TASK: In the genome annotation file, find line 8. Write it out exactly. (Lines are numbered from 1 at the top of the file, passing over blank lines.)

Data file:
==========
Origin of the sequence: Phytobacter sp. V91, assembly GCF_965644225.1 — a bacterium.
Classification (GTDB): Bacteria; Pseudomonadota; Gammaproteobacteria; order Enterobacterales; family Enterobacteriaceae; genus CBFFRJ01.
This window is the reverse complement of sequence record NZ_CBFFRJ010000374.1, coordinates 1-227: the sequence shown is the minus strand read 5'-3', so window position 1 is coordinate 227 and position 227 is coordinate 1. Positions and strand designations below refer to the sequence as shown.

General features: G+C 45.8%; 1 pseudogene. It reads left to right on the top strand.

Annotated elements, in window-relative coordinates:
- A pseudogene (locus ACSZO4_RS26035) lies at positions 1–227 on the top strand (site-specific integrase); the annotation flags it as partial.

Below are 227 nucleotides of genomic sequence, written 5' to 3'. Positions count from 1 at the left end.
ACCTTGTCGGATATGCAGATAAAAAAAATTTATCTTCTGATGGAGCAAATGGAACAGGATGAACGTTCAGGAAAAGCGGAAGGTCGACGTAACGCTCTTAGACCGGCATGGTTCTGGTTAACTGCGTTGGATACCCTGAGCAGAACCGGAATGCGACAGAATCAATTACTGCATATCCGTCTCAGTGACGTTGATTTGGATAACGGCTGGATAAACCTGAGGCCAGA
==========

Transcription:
ACCTTGTCGGATATGCAGATAAAAAAAATTTATCTTCTGATGGAGCAAATGGAACAGGATGAACGTTCAGGAAAAGCGGAAGGTCGACGTAACGCTCTTAGACCGGCATGGTTCTGGTTAACTGCGTTGGATACCCTGAGCAGAACCGGAATGCGACAGAATCAATTACTGCATATCCGTCTCAGTGACGTTGATTTGGATAACGGCTGGATAAACCTGAGGCCAGA